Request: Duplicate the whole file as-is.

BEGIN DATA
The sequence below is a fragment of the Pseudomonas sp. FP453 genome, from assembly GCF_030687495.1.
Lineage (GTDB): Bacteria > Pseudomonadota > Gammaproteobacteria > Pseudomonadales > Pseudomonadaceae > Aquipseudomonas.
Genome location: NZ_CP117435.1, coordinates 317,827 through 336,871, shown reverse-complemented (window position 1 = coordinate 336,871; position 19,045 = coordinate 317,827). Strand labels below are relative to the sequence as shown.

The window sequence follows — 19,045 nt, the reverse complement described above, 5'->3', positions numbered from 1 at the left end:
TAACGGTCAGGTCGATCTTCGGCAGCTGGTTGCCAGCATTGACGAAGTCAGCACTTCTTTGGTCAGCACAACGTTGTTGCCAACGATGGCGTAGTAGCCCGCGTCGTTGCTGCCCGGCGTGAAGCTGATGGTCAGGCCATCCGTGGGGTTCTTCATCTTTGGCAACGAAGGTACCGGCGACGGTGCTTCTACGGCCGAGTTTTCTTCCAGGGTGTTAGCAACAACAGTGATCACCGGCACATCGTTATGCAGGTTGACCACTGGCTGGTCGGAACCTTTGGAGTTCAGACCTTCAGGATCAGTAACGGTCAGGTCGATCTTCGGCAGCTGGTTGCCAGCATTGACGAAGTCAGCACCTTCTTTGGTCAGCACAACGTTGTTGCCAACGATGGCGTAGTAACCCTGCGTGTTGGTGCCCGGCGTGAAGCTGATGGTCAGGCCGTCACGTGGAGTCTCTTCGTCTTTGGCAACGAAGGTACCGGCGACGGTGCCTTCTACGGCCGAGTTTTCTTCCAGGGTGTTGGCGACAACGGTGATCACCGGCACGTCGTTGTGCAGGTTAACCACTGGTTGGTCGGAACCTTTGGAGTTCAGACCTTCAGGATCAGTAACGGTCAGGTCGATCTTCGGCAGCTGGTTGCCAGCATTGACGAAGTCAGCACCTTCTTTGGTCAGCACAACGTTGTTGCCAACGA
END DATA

The sequence below is a fragment of the Pseudomonas sp. FP453 genome, from assembly GCF_030687495.1.
Lineage (GTDB): Bacteria > Pseudomonadota > Gammaproteobacteria > Pseudomonadales > Pseudomonadaceae > Aquipseudomonas.
Genome location: NZ_CP117435.1, coordinates 317,827 through 336,871, shown reverse-complemented (window position 1 = coordinate 336,871; position 19,045 = coordinate 317,827). Strand labels below are relative to the sequence as shown.

The window sequence follows — 19,045 nt, the reverse complement described above, 5'->3', positions numbered from 1 at the left end:
TAACGGTCAGGTCGATCTTCGGCAGCTGGTTGCCAGCATTGACGAAGTCAGCACTTCTTTGGTCAGCACAACGTTGTTGCCAACGATGGCGTAGTAGCCCGCGTCGTTGCTGCCCGGCGTGAAGCTGATGGTCAGGCCATCCGTGGGGTTCTTCATCTTTGGCAACGAAGGTACCGGCGACGGTGCTTCTACGGCCGAGTTTTCTTCCAGGGTGTTAGCAACAACAGTGATCACCGGCACATCGTTATGCAGGTTGACCACTGGCTGGTCGGAACCTTTGGAGTTCAGACCTTCAGGATCAGTAACGGTCAGGTCGATCTTCGGCAGCTGGTTGCCAGCATTGACGAAGTCAGCACCTTCTTTGGTCAGCACAACGTTGTTGCCAACGATGGCGTAGTAACCCTGCGTGTTGGTGCCCGGCGTGAAGCTGATGGTCAGGCCGTCACGTGGAGTCTCTTCGTCTTTGGCAACGAAGGTACCGGCGACGGTGCCTTCTACGGCCGAGTTTTCTTCCAGGGTGTTGGCGACAACGGTGATCACCGGCACGTCGTTGTGCAGGTTAACCACTGGTTGGTCGGAACCTTTGGAGTTCAGACCTTCAGGATCAGTAACGGTCAGGTCGATCTTCGGCAGCTGGTTGCCAGCATTGACGAAGTCAGCACCTTCTTTGGTCAGCACAACGTTGTTGCCAACGA